Tag Archives: borrowing

Real estate tips to guard against losing your home

Real estate tips to guard against losing your home

Time and time again, home-buyer wannabes state that the reason they are still fence-sitting is that they don’t want to end up in the same trouble the last generation of homeowners did.

Well, there’s a very slim chance of that happening, given the changes in the market climate: Homes are at rock-bottom prices (not sky-high), and mortgage guidelines are so conservative it is nearly impossible to even find one of the zero-down, quick-to-adjust, stated-income mortgages of yesteryear.

With that said, though, there is a handful of rules today’s home buyers and homeowners can follow to dramatically minimize the chances they will ever face losing their homes:

1. Never a borrower or a lender be. OK, so maybe NEVER is strong, but you’d be surprised at how many foreclosed homeowners actually bought their homes with conservative loans and at low prices many years ago, but got into trouble taking new mortgages and pulling cash out at the top of the market (then not being able to refinance or make the adjusted payment at the bottom).

Today’s home buyers can avoid this fate by starting out their homeowning careers with some ground rules in place around borrowing against their homes.

A good (albeit conservative) place to start is this rule: Decide not to borrow against your home equity for anything but well-planned home improvements.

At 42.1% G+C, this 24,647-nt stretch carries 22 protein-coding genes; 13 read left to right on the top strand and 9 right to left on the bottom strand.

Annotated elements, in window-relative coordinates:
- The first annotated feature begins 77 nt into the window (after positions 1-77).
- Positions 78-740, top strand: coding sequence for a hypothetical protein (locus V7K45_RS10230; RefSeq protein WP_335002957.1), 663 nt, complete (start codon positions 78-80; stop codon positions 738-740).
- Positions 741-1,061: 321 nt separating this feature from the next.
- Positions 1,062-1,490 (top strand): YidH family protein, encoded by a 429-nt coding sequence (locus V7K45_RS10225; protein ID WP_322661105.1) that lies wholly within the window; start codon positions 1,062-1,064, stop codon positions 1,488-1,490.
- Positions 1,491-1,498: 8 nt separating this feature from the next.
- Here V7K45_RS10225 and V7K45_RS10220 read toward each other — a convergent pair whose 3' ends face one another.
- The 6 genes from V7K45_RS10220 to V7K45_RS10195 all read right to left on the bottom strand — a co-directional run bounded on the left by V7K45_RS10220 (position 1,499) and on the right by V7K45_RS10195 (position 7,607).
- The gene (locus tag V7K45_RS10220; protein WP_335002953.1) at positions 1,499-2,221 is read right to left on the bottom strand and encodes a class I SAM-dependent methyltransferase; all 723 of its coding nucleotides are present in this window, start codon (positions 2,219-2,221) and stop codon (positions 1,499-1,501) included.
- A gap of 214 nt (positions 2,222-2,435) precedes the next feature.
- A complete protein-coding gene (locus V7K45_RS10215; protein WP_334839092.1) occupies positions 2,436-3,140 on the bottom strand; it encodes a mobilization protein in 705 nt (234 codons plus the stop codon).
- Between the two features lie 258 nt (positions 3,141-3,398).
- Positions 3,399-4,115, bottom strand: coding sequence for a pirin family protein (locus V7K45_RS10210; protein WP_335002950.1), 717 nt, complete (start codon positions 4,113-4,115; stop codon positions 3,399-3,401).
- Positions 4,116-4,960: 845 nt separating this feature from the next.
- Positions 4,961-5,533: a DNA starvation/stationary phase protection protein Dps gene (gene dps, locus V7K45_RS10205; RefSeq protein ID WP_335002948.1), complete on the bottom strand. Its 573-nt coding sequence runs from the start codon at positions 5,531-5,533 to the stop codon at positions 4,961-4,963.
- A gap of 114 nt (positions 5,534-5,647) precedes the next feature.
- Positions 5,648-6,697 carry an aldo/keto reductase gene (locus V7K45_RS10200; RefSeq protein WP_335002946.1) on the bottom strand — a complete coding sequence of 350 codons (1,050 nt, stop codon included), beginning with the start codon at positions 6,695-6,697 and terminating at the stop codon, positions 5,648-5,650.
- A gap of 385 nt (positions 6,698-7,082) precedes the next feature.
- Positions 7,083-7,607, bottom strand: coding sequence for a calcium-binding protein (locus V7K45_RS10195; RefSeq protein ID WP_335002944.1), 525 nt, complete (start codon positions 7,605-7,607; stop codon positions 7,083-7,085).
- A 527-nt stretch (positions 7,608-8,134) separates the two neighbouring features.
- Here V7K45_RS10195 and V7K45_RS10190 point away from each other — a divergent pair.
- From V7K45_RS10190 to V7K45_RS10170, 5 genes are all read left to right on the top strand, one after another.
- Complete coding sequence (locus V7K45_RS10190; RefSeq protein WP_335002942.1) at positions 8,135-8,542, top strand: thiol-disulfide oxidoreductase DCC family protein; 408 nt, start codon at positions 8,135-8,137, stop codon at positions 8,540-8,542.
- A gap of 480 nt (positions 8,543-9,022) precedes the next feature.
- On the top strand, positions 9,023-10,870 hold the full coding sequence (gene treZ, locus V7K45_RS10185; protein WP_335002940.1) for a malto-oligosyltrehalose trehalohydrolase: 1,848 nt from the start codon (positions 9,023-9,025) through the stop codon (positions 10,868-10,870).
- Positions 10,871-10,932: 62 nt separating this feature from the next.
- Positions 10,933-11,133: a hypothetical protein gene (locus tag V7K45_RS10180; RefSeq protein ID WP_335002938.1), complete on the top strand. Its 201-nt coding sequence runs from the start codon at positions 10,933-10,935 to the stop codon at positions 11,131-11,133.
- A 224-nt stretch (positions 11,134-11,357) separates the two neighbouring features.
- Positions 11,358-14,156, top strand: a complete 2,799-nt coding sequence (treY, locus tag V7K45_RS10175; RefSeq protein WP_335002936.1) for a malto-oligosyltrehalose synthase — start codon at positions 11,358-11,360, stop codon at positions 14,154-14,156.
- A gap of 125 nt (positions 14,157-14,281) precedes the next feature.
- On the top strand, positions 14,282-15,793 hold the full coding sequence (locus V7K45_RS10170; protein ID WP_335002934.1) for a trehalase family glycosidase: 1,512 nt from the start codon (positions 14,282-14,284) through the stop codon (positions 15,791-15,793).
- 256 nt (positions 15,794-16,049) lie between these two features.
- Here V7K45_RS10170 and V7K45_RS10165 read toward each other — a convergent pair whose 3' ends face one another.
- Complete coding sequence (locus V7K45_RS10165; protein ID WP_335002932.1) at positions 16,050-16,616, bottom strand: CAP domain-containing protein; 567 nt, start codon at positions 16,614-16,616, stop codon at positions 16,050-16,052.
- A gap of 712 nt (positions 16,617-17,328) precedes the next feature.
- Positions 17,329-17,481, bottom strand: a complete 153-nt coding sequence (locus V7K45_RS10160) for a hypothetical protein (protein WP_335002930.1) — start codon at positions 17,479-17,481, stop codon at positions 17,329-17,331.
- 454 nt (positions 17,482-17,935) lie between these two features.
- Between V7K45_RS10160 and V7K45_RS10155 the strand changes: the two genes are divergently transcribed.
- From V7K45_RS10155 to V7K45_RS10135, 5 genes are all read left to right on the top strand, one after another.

Here’s another one: Whatever you do, don’t borrow against your home to lend money to someone else. I’ve seen dozens of homeowners over the years borrow to make an “investment” in a friend’s business or to lend money to a child or a parent. Borrowing against your home’s equity to make an investment in a business you know nothing about is a complete gamble with your home. Don’t do it.

2. Stop financial codependency. Related to the rule of thumb about borrowing to lend is this change of the bad habit of financial codependency.

This comes up most often when homeowners borrow money against their home or tap into their emergency cash cushion (leaving themselves unable to make their mortgage payments if they lose their job, etc.) to help an adult child make their own mortgage payments or bail them out of another crisis situation.

It also comes up where one spouse supports another spouse’s habit of overspending, debting, underearning, gambling, or even substance abuse, and ends up going into a financial hole as a result. Over time, these cases can create the temptation or even desperation to further leverage your home, and can run through a savings account, leaving the homeowner exposed and vulnerable in the face of a temporary disability, job loss or recession.

There are a number of powerful books on the market about how to cease being codependent, but many people struggle to recognize they even have this issue until it’s too late. Here’s a hint: If you regularly use money to protect a loved one from the natural consequences of their behavior, you are engaging in codependent behavior.

3. Stay conscious. Going on money autopilot, without occasional check-ins, is the root of many financial woes. Many money experts recommend automating your monthly payments so that your recurring bills are paid on time, every time. And almost any homeowner will vouch that there are few bills that seem to come up as frequently as your mortgage!